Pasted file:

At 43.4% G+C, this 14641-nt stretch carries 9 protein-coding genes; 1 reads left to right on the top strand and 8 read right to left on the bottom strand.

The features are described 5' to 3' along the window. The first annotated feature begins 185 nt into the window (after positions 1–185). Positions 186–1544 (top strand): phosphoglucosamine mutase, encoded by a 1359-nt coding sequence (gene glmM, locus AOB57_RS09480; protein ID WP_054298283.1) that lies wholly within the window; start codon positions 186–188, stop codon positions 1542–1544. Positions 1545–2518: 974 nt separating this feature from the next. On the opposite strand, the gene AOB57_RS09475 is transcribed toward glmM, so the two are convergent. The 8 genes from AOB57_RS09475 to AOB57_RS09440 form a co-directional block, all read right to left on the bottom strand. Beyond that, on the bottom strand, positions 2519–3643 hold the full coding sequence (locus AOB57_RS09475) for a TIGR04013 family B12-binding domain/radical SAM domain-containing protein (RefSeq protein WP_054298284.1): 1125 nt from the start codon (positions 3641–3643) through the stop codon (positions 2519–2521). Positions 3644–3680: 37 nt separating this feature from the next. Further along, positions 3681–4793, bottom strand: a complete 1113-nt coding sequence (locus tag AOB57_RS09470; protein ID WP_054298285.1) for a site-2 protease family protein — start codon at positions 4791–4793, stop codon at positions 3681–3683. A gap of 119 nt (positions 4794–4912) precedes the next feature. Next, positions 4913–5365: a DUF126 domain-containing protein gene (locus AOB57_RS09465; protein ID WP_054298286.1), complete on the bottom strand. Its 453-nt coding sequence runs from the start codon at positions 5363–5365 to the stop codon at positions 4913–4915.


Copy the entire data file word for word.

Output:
At 43.4% G+C, this 14641-nt stretch carries 9 protein-coding genes; 1 reads left to right on the top strand and 8 read right to left on the bottom strand.

The features are described 5' to 3' along the window. The first annotated feature begins 185 nt into the window (after positions 1–185). Positions 186–1544 (top strand): phosphoglucosamine mutase, encoded by a 1359-nt coding sequence (gene glmM, locus AOB57_RS09480; protein ID WP_054298283.1) that lies wholly within the window; start codon positions 186–188, stop codon positions 1542–1544. Positions 1545–2518: 974 nt separating this feature from the next. On the opposite strand, the gene AOB57_RS09475 is transcribed toward glmM, so the two are convergent. The 8 genes from AOB57_RS09475 to AOB57_RS09440 form a co-directional block, all read right to left on the bottom strand. Beyond that, on the bottom strand, positions 2519–3643 hold the full coding sequence (locus AOB57_RS09475) for a TIGR04013 family B12-binding domain/radical SAM domain-containing protein (RefSeq protein WP_054298284.1): 1125 nt from the start codon (positions 3641–3643) through the stop codon (positions 2519–2521). Positions 3644–3680: 37 nt separating this feature from the next. Further along, positions 3681–4793, bottom strand: a complete 1113-nt coding sequence (locus tag AOB57_RS09470; protein ID WP_054298285.1) for a site-2 protease family protein — start codon at positions 4791–4793, stop codon at positions 3681–3683. A gap of 119 nt (positions 4794–4912) precedes the next feature. Next, positions 4913–5365: a DUF126 domain-containing protein gene (locus AOB57_RS09465; protein ID WP_054298286.1), complete on the bottom strand. Its 453-nt coding sequence runs from the start codon at positions 5363–5365 to the stop codon at positions 4913–4915.